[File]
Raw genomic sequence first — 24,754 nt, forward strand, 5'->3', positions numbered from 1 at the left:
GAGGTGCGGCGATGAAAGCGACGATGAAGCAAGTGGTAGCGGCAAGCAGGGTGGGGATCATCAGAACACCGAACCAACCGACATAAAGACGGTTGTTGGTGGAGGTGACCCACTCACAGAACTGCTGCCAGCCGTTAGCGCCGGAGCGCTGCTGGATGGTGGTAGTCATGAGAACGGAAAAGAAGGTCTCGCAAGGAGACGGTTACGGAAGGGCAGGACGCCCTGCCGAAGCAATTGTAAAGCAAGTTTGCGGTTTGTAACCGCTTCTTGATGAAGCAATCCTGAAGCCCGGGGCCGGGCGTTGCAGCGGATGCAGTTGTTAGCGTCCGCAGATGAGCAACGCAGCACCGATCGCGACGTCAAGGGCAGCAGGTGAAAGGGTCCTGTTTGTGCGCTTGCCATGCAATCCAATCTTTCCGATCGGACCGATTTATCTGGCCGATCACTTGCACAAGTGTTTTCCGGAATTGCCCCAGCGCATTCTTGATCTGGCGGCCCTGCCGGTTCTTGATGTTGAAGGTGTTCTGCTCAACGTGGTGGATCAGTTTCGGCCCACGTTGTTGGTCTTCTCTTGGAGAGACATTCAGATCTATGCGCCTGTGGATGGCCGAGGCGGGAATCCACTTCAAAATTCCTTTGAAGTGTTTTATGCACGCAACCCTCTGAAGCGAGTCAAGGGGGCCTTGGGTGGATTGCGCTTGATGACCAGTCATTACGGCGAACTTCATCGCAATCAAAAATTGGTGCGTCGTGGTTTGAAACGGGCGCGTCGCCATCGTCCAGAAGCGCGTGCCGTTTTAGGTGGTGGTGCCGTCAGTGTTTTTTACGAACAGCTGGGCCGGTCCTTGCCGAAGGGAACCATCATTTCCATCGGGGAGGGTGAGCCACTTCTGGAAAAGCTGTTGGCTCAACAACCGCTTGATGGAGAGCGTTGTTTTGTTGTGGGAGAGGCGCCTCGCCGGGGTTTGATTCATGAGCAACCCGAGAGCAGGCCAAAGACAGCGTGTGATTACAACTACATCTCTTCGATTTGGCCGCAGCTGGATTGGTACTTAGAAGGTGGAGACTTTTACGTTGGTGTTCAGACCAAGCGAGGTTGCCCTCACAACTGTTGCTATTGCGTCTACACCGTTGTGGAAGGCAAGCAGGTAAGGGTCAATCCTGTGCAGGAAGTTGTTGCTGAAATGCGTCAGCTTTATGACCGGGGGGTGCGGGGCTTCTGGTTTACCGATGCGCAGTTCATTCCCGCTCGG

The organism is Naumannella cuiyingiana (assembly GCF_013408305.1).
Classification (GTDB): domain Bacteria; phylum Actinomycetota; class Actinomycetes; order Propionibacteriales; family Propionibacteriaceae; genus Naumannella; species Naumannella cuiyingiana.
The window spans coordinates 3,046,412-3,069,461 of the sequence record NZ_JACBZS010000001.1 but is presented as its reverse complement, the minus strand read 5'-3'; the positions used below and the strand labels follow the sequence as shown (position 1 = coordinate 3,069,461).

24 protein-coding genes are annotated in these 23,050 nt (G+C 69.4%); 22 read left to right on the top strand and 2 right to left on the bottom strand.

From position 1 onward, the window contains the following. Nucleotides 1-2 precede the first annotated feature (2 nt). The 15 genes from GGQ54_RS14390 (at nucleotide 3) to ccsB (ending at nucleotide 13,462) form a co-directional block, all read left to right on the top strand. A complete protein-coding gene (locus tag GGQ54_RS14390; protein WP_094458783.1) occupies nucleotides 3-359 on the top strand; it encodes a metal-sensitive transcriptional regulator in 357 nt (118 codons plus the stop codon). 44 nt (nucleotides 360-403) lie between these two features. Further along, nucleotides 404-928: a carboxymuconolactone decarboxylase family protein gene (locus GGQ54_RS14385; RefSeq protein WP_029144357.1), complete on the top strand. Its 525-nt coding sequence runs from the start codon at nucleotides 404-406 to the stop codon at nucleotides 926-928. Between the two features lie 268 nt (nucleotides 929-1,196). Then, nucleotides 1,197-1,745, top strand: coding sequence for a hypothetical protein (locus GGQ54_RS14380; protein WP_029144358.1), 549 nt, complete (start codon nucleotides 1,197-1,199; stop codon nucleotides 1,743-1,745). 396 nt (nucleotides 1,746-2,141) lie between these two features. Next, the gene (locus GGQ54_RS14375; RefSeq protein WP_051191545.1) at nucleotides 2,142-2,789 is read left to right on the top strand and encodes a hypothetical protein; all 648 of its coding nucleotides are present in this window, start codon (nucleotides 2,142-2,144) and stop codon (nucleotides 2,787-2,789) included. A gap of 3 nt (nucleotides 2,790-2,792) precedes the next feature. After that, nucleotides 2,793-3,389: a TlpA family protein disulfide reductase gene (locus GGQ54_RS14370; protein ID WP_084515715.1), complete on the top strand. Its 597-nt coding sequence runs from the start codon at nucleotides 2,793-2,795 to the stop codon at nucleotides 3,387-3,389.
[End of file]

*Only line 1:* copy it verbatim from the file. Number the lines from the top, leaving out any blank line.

Raw genomic sequence first — 24,754 nt, forward strand, 5'->3', positions numbered from 1 at the left: